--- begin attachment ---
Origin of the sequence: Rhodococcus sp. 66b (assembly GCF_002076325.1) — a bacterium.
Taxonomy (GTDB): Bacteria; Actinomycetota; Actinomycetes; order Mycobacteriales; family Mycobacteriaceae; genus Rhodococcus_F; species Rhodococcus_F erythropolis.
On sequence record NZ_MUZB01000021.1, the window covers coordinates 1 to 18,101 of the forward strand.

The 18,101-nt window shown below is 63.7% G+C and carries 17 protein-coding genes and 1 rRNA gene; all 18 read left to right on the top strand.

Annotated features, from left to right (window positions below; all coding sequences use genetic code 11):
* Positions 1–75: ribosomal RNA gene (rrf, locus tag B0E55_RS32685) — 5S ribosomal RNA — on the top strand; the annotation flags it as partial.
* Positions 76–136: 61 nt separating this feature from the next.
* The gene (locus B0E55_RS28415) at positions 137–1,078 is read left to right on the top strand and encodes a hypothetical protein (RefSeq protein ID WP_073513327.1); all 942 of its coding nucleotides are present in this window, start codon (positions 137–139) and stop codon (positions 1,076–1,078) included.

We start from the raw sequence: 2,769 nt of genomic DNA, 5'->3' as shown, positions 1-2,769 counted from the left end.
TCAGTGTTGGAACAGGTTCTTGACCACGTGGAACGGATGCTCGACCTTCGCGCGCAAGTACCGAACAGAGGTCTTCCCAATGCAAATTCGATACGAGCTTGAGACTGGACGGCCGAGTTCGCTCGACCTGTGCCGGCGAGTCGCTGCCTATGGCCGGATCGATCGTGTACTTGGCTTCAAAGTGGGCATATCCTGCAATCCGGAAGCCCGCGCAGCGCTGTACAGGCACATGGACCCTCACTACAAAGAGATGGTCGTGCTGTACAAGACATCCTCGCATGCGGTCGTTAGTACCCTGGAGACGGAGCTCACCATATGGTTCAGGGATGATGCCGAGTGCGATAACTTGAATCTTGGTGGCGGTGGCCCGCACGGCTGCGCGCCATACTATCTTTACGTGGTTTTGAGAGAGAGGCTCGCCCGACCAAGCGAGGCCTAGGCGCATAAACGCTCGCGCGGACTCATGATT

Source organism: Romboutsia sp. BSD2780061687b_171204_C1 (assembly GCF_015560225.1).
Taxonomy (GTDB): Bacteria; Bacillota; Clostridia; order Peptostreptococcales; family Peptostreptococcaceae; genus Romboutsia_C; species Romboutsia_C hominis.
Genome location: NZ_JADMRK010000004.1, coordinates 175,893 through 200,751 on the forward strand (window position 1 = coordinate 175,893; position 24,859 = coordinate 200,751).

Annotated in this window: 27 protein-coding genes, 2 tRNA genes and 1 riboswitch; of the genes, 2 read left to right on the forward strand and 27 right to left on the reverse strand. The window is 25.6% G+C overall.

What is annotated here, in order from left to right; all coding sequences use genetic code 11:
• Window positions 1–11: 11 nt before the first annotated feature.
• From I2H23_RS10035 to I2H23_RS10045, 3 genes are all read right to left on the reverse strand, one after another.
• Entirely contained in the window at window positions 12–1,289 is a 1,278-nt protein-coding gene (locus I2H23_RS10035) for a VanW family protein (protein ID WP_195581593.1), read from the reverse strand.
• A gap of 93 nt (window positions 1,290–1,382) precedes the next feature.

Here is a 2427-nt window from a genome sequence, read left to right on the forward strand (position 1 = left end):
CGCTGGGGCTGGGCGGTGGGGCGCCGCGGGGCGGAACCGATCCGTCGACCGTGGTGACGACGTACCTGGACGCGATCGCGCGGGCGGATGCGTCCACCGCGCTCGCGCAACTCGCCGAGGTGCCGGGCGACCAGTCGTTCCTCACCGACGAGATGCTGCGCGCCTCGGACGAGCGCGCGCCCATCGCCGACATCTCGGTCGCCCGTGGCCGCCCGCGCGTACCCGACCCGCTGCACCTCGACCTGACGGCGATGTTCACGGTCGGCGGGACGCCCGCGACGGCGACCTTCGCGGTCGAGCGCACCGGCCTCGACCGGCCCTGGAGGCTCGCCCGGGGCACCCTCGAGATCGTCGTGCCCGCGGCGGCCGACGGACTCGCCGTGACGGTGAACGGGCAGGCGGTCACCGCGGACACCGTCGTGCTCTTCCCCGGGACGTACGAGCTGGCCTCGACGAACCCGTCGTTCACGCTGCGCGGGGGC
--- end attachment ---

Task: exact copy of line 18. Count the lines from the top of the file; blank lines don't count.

• Entirely contained in the window at window positions 12–1,289 is a 1,278-nt protein-coding gene (locus I2H23_RS10035) for a VanW family protein (protein ID WP_195581593.1), read from the reverse strand.